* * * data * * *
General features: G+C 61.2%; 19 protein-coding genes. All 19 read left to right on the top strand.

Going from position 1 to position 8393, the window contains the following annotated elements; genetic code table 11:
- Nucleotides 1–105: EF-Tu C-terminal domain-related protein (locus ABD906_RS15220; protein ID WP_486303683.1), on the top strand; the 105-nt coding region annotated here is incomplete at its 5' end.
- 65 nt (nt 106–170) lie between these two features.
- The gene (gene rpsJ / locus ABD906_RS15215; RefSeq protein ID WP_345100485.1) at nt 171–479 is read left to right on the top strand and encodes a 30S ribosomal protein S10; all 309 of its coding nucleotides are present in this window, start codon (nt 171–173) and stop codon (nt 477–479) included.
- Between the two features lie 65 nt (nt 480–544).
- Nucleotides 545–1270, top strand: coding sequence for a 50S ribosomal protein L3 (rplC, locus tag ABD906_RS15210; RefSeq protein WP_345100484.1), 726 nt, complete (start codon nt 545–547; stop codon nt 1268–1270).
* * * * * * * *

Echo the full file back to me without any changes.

General features: G+C 61.2%; 19 protein-coding genes. All 19 read left to right on the top strand.

Going from position 1 to position 8393, the window contains the following annotated elements; genetic code table 11:
- Nucleotides 1–105: EF-Tu C-terminal domain-related protein (locus ABD906_RS15220; protein ID WP_486303683.1), on the top strand; the 105-nt coding region annotated here is incomplete at its 5' end.
- 65 nt (nt 106–170) lie between these two features.
- The gene (gene rpsJ / locus ABD906_RS15215; RefSeq protein ID WP_345100485.1) at nt 171–479 is read left to right on the top strand and encodes a 30S ribosomal protein S10; all 309 of its coding nucleotides are present in this window, start codon (nt 171–173) and stop codon (nt 477–479) included.
- Between the two features lie 65 nt (nt 480–544).
- Nucleotides 545–1270, top strand: coding sequence for a 50S ribosomal protein L3 (rplC, locus tag ABD906_RS15210; RefSeq protein WP_345100484.1), 726 nt, complete (start codon nt 545–547; stop codon nt 1268–1270).